Former CTO of NSA: ‘See Everything To Protect The Right Things’

Machine-generated data can enhance cyber security, says Prescott Winter during his keynote at .conf 2013

The former tech leader of the US National Security Agency has defended the NSA’s practices of snooping on Internet activity, after a speech which suggested that IT security staff in business must perform similar acts of vigilance.

To keep your organisation secure, you must monitor and log everything that is going on withinin your enterprise network, according to to Prescott Winter, former CIO and CTO of the NSA, who currently works for the security consultancy Chertoff Group.  In a  keynote at .conf 2013, the  worldwide users’ conference for analytics comapny Splunk, he stressed the need for “strategic thinking” – and then argued that the NSA is keeping a “balance” between surveillance and privacy.

Anyone who uses an Internet-enabled device at work is on the “frontlines” of an online battle, he said, in a talk which concentrated on security within business rather than his experiences at the NSA.

Winter expressed amazement at the complacency of organisations which believe they are not a target for cyber-attacks, and advised that good security starts with “a definition of what matters to your enterprise”, what makes it “special”. Focus on desired business outcomes would guarantee that the company survives any cyber-attack.

 “See everything”

“The essence of cyber security problem is to be able to see what’s happening in your enterprise well enough to catch activities quickly and stop damage before it becomes unacceptable,” said Winter. “If you can’t see it, you can’t protect it. See everything to protect the right things.”

Prescott Winter at SplunkThe man who spent 27 years of his working life at the US government agency said it was important to have strict security policies, and to have them enforced.

“You’ve got to audit. You have to make sure that people follow the rules. Even if they are not disobeying the rules willingly, people make mistakes, and things that ought to be done in a particular way very often aren’t. And the result is a set of vulnerabilities and weaknesses that will simply leave your enterprise open. We have a phrase for this – inspect, don’t just expect.”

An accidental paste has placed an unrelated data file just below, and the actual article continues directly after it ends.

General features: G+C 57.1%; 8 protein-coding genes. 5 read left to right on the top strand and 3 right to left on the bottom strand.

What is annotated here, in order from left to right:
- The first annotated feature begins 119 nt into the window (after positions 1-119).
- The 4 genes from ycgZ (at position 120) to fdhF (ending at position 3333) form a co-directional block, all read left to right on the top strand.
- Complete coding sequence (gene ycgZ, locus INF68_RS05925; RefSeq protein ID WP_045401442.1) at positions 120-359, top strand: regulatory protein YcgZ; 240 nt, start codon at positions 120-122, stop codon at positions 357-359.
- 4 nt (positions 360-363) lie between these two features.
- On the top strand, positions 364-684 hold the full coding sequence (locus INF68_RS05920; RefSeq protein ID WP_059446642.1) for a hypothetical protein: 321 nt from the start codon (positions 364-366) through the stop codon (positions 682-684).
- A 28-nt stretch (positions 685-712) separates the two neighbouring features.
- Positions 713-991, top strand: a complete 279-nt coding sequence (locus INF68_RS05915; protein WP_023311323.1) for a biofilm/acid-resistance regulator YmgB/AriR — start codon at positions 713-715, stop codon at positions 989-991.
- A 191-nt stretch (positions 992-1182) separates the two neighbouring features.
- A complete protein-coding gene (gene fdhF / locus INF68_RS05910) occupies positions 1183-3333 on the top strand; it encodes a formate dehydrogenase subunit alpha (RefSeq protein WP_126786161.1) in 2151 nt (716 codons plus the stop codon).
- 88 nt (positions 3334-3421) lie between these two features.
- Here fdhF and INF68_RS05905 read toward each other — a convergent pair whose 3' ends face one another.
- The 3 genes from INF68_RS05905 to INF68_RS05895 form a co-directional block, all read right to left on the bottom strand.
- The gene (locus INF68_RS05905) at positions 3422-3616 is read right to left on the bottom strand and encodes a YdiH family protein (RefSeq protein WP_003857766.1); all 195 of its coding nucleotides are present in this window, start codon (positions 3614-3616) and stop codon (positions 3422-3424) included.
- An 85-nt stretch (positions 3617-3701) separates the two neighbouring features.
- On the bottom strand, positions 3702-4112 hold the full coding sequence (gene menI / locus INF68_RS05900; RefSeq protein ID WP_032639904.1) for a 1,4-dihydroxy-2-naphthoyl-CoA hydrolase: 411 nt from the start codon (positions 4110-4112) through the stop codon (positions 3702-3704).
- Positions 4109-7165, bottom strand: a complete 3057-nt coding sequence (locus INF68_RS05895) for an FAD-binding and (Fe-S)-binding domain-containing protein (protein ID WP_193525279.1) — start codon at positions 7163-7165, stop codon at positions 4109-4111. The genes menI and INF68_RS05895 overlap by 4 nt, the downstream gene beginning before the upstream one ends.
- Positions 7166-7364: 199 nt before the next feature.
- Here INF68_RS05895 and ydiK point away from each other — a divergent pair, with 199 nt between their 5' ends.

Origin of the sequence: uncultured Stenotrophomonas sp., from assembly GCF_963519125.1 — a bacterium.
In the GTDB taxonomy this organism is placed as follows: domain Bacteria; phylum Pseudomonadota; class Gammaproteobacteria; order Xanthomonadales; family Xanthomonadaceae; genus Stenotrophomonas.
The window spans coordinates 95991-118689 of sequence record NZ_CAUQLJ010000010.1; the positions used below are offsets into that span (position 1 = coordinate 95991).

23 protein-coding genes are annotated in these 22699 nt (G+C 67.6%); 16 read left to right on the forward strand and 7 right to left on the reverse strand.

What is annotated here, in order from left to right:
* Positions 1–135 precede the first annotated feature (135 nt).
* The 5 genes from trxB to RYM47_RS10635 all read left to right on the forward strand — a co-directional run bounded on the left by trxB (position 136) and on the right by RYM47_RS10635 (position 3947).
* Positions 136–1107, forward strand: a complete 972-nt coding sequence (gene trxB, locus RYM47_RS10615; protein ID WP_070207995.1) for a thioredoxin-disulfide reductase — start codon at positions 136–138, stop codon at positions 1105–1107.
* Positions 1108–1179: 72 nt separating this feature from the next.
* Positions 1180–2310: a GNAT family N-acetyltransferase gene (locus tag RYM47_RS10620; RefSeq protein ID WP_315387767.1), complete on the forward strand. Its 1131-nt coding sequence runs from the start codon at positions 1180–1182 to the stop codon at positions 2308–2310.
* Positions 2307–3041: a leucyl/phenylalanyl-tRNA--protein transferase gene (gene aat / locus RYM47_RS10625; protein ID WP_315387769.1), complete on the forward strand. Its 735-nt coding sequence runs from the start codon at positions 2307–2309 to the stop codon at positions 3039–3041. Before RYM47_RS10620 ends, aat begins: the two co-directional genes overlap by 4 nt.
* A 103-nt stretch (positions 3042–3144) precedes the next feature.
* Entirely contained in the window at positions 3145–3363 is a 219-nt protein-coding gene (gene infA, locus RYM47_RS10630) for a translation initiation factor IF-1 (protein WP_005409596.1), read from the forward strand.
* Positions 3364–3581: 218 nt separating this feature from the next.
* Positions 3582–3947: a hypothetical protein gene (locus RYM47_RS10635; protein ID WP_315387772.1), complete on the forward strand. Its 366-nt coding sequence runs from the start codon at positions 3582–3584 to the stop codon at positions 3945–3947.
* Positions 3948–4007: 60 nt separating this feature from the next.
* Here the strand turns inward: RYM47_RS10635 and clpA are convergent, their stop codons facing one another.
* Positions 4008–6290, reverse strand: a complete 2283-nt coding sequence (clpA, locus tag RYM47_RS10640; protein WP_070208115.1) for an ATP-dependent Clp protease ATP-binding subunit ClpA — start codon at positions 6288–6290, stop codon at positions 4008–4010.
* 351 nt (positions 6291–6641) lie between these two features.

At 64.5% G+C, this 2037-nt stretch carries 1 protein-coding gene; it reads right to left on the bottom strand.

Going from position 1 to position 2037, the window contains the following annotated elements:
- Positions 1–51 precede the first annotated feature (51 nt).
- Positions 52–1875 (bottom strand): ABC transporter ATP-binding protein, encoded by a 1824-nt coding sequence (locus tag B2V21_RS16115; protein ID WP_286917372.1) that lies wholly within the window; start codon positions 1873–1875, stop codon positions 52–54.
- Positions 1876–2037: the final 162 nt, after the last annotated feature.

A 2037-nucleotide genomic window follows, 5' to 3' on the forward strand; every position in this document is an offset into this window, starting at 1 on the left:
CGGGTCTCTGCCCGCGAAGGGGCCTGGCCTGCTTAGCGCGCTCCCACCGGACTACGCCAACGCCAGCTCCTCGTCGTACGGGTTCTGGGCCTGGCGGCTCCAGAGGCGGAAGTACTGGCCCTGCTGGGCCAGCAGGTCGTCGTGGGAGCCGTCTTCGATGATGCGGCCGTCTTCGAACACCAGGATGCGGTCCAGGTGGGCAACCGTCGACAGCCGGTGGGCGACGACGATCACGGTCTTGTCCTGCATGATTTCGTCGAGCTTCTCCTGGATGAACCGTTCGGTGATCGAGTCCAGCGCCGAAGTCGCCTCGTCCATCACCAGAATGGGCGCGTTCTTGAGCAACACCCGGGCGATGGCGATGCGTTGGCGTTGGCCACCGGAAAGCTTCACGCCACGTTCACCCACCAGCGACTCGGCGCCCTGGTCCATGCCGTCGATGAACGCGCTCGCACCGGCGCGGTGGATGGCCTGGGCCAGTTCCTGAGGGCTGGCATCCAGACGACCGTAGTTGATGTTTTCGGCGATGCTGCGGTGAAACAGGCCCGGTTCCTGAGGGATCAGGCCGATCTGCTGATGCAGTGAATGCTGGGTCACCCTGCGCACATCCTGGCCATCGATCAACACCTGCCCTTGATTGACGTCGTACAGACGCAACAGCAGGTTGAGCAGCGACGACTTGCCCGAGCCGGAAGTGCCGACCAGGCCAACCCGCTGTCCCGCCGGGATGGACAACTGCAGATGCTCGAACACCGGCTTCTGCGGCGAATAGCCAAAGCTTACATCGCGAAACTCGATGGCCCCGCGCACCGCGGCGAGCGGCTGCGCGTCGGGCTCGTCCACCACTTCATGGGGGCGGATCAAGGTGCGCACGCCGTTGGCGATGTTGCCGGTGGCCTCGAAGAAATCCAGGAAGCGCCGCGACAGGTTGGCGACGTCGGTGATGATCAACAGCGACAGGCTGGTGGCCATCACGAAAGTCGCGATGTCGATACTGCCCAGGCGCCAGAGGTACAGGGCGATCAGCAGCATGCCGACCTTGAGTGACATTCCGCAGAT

Winter said there was no such thing as perfect security, so it was important for IT staff to learn to prioritise, “focus on the assets that matter” for business success. He also said data analysis needed to be fast, and that’s where new tools like Splunk came into play.

“We had a brilliant project we started in Iraq and Afghanistan several years ago. We had been collecting a lot of intelligence data there, and it had to be shipped back to the states. It took hours to get it there and to get it analysed, for people to look at it. And in the meantime, we had young kids in Humvees driving down dangerous streets, getting killed.”

“The director of NSA [Keith Alexander] said, ‘We have to stop that. Let’s find a way to have that analysis done in the theatre.’ So we could take data, analyse it quickly and get the answers back.”

Winter warned that the rise of Internet of Things would cause a new generation of security issues and “overwhelm us, if we’re not careful”.

“You need to see the data that counts most. There’s going to be too much of it, there almost is already, as everything gets ‘datified’. Now, the question is, what do you look for and how do you correlate the key things to make sure you get the answers that you need.”

Answering questions from the audience, Winter criticised the idea of ‘security through obscurity’, saying that a well-structured system would always be safer than a fragmented one. He also said that he didn’t think hosting business services in the cloud would be any less secure than having them on servers at the premises.

In conclusion, Winter defended the data collection practices of the NSA, recently exposed by Edward Snowden. “As we see in the United States now, in the wake of the Snowden revelations, the balance between security, which quite frankly requires monitoring and surveillance, sometimes very intrusive, on one hand, and privacy on the other, is a fundamental point in the society, and rightfully so.”

He said that the situation with privacy in Europe was very different from the US, and suggested that nation states had to work together to design policies and regulations consistent with the national norms.

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